Ban or not to ban

Poorna Kulkarni
Monday, 9 September 2019

Recently, social media was abuzz with netizens demanding a ban on Netflix India as they feel some shows hurt religious sentiments. We chat up a few youngsters about the uproar 

Today’s youngsters cannot imagine a world without Netflix, Amazon Prime Video, Hotstar and other such over-the-top (OTT) platforms. With the emergence of these platforms, creative thinkers have got a free hand to present varied content which is consumed in a large way. Recently, however, a set of people on social media demanded a ban on Netflix as they felt shows like Sacred Games 2, Leila and Patriot Act are not in good taste. 

Further, one of the members of Shiv Sena party, registered a case against Netflix which resulted into #BanNetflixIndia trending on Twitter. One of the users expressed discontent saying that in the show Sacred Games 2, the sexual relationship shown between a guru and the central character, Ganesh Gaitonde, was inappropriate. A few users also shared images of the posters of shows like Leila, Patriot Act and Ghoul stating that such shows are anti religious.  

We spoke to youngsters to find out what they think about the shows and whether a ban is necessary at all. 

Can’t ban the entire platform

Akhil Nandankar, a civil engineer, has a neutral take. He says, “Every coin has two sides and just for a few shows, that some people find offensive, one cannot demand a ban on the whole platform. The current generation will definitely not go back to television to watch saas-bahu shows as we need relevance and newness in the content we watch. We have content-driven shows on OTT platforms today and yes, there might be some shows that have some bold content but at the end, it depends on us as to how we take it.” 

Look at it objectively 

Abhay Dekate, a software developer, explains as to why these shows must be watched objectively. “Shows are not made keeping Hindus or any other religion  in mind, but the script and ideas of the storyteller, who has the capability of bringing them to life on screen. And they must be viewed likewise. There are many who do demeaning things in society, then why is there no objection on the same. #BanNetflixIndia is just a way of creating noise and diverting the minds of people. Out of 100 good shows that teach something, one could be offensive. That doesn’t mean you have to pull off a platform altogether. For instance, a show like season 2 of 13 Reasons Why teaches teenagers to deal with issues like bullying.” 

He adds, “People watch shows because they are relatable. If one has a problem, one can stop watching. Also, there are times when such shows do have an effect on the current generation, like sharing memes and slang, but it entirely depends on the individual as to where and how to use them.” 

He says that in a democratic country if bans are imposed on every other thing, it acts as a hindrance to creativity.  

It’s art, after all 

Many a time, people watch shows to understand the nuances of art, especially those who are creatively inclined. Gauri Deshpande, who has done her Masters in Audiology and Speech Language Pathology, says that an artwork should be viewed as an art and such bans should be sidelined. “When I watch shows, I observe the acting, content and storyline. I don’t feel any writer writes to target any religion. In fact, Netflix has given the liberty and opportunity to many artists to present their art. Most of the content we see on Netflix are dark and raw, but they definitely don’t show any religion in a bad light. I don’t recollect any dialogue or scene that has personally offended me as a Hindu. I see shows on Netflix for its purpose — that is entertainment.”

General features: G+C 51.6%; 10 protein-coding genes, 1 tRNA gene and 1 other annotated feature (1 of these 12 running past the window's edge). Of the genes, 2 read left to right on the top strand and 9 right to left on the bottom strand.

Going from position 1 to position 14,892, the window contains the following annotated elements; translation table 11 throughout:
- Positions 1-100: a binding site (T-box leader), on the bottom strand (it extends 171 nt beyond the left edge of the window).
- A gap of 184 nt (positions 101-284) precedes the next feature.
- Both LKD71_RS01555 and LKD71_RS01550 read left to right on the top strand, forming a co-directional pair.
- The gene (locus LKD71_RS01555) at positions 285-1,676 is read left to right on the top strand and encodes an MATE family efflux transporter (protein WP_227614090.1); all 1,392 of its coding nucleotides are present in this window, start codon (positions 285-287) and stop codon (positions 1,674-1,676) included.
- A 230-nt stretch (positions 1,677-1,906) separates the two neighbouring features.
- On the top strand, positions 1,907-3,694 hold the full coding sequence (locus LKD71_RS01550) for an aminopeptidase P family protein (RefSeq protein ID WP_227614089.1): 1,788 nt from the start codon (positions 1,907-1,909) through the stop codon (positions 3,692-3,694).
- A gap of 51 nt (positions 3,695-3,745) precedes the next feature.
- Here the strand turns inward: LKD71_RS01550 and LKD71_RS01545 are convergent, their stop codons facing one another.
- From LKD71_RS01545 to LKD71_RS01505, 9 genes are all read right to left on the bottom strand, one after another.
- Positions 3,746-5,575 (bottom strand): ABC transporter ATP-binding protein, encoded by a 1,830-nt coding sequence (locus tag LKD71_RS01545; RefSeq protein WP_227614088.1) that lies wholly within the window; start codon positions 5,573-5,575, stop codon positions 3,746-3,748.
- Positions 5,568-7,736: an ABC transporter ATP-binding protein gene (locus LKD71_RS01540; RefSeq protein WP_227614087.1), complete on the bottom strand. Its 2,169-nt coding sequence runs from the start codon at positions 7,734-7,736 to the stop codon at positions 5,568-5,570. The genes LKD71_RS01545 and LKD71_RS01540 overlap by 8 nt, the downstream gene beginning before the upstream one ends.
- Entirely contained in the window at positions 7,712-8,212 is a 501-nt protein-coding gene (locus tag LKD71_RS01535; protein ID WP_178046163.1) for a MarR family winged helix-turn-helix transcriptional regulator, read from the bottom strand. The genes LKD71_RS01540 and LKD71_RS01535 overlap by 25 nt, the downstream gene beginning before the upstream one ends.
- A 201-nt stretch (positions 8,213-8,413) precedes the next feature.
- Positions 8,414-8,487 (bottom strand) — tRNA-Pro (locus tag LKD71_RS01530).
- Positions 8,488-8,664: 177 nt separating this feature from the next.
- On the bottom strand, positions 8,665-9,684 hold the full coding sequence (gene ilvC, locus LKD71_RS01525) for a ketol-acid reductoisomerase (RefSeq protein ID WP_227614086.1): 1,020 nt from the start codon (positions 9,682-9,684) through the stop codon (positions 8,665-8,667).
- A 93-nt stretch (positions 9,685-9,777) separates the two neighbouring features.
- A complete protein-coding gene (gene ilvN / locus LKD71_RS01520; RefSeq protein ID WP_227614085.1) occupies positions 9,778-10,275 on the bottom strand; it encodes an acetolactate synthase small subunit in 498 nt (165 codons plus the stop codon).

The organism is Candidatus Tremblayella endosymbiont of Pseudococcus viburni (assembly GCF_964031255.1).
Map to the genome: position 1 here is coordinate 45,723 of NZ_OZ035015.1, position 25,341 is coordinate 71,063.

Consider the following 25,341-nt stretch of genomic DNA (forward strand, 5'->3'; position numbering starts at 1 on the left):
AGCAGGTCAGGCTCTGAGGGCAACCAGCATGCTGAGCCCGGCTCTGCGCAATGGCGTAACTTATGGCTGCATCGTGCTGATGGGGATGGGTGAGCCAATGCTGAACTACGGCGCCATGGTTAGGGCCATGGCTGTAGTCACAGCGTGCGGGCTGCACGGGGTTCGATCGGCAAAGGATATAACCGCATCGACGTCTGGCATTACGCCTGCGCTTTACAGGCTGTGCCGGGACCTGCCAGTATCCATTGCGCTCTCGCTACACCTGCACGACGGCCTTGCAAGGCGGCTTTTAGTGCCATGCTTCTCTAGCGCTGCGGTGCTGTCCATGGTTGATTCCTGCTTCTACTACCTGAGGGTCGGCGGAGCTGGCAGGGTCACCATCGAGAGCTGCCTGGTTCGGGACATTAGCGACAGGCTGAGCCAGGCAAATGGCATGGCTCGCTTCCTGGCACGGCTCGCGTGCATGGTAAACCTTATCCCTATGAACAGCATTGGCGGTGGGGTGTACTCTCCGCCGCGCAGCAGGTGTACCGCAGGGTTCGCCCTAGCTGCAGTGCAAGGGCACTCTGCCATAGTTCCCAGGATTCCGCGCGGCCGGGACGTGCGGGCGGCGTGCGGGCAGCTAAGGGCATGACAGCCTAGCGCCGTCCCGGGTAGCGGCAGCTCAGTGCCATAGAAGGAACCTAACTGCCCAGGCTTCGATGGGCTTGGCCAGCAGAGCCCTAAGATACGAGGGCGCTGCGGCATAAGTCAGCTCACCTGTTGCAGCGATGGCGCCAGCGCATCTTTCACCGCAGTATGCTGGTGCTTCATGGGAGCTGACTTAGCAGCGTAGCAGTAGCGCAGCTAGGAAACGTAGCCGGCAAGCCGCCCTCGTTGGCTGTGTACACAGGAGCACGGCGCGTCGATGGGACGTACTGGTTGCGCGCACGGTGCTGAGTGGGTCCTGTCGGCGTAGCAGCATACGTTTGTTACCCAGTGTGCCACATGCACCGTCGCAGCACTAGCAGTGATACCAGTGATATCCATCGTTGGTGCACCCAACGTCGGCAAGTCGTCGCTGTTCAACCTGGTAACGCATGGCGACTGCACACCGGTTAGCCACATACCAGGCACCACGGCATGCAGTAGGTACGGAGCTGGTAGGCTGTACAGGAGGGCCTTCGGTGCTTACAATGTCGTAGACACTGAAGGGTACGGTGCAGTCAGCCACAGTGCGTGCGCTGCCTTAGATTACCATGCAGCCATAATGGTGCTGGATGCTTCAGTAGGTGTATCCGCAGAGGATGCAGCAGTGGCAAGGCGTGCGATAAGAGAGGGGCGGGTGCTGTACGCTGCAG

She adds, “For instance, Game of Thrones was way beyond the bold content and religion that it projected, but there are many who viewed it to understand the nuances of cinematography and characterisation. A demand to ban Netflix is immature as it would take away the quality of content which is superior. Just because a few people are reacting in a bad way, doesn’t make the art bad.” 

Content-driven shows

Sharmil Keluskar, Commerce student and a theatre enthusiast, says that she watches the shows on Netflix to understand the complexity of characters. 

“If there comes a ban, then it would be tough for us to get back to the conventional content we generally have on TV. Also, Netflix gives flexibility in terms of timings, we can watch it as per our convenience. Besides, I feel the shows on OTT platforms are content driven and sometimes are drawn from real incidents. So a ban is not justified. For instance, people demanded a ban on Padmaavat but then it really did well at the box office. Such bans hinder getting a diverse content for the diverse audience in our country.” 

Talents on display

Another theatre enthusiast and an Arts student, Ajay Chavan, says that such demands for bans won’t stop people from viewing shows on OTT platforms. “Such shows represent the level of talent we have in our country. We must focus on it instead of bringing in religious matters. There were many movies made on religious context with creative liberty, still there were no protests. Picking religious context for ban in art is unreasonable. I watch it to understand some nuances of acting from seasoned actors like Nawazuddin Siddiqui and Pankaj Tripathi. Also, such platforms help in getting many unconventional stories and characters to the fore, and they bring in a lot of entertainment. A similar controversy took place during the release of Udta Punjab, but the movie was critically acclaimed, so I would say irrespective of such demand, good content will always be encouraged by the larger audience.”

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